Nothing much seems to be rattling one of Wall Street's biggest bulls these days — even as North Korea, drama on Capitol Hill and a second major hurricane in less than two weeks dominate the headlines.
"I remain optimistic," Oppenheimer's John Stoltzfus said Wednesday on CNBC's "Trading Nation." "There's always trouble in the world."
The strategist said nuclear threats are not unusual — pointing out that China and Russia have been heavily armed for decades.
"We don't believe we're headed into a period which will see the markets turn chaotic from here to the end of the year," Oppenheimer Asset Management's chief investment strategist said in a note to CNBC. "That said, we don't expect the market to take off in a straight line higher."
But he's predicting the will end the year at 2,650. That's 7 percent higher than current levels. Based on a CNBC survey of 16 strategists, he's the Street's second-biggest bull.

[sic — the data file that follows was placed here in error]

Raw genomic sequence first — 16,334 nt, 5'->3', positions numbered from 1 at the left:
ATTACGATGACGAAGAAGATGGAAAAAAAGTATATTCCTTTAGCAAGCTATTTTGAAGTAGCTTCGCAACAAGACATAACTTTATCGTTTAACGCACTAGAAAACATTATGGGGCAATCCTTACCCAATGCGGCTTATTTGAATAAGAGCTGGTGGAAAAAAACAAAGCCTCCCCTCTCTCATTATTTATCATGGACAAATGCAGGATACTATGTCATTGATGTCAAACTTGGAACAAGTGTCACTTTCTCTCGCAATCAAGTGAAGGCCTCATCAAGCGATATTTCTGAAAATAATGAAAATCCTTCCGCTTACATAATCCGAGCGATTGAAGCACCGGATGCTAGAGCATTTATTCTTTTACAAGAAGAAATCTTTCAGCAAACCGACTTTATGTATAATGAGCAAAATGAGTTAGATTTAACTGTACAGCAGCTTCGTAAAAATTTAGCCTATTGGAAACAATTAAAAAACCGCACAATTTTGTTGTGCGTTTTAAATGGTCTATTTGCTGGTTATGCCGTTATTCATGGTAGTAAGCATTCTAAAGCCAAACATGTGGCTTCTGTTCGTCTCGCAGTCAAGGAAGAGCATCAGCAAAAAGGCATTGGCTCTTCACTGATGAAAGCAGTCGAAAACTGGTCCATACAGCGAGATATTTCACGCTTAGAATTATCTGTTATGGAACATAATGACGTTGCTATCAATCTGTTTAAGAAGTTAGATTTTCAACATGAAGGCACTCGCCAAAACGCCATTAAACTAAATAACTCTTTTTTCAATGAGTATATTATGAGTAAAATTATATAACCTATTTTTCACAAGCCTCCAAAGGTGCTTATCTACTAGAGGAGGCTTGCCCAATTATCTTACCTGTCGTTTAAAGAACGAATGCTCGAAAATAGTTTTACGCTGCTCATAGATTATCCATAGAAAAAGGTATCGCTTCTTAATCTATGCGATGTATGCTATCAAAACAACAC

If the Trump administration can deliver a tax cut and a major infrastructure initiative in the next three months, he said, his S&P target could be reached even sooner.
But it won't be a situation where it'll burst through his target, as it did over the summer. On July 31, he revised his original 2,450 year-end forecast higher, made in November 2016.
Rather, Stoltzfus sees stocks "grinding higher," with two laggards potentially leading the way.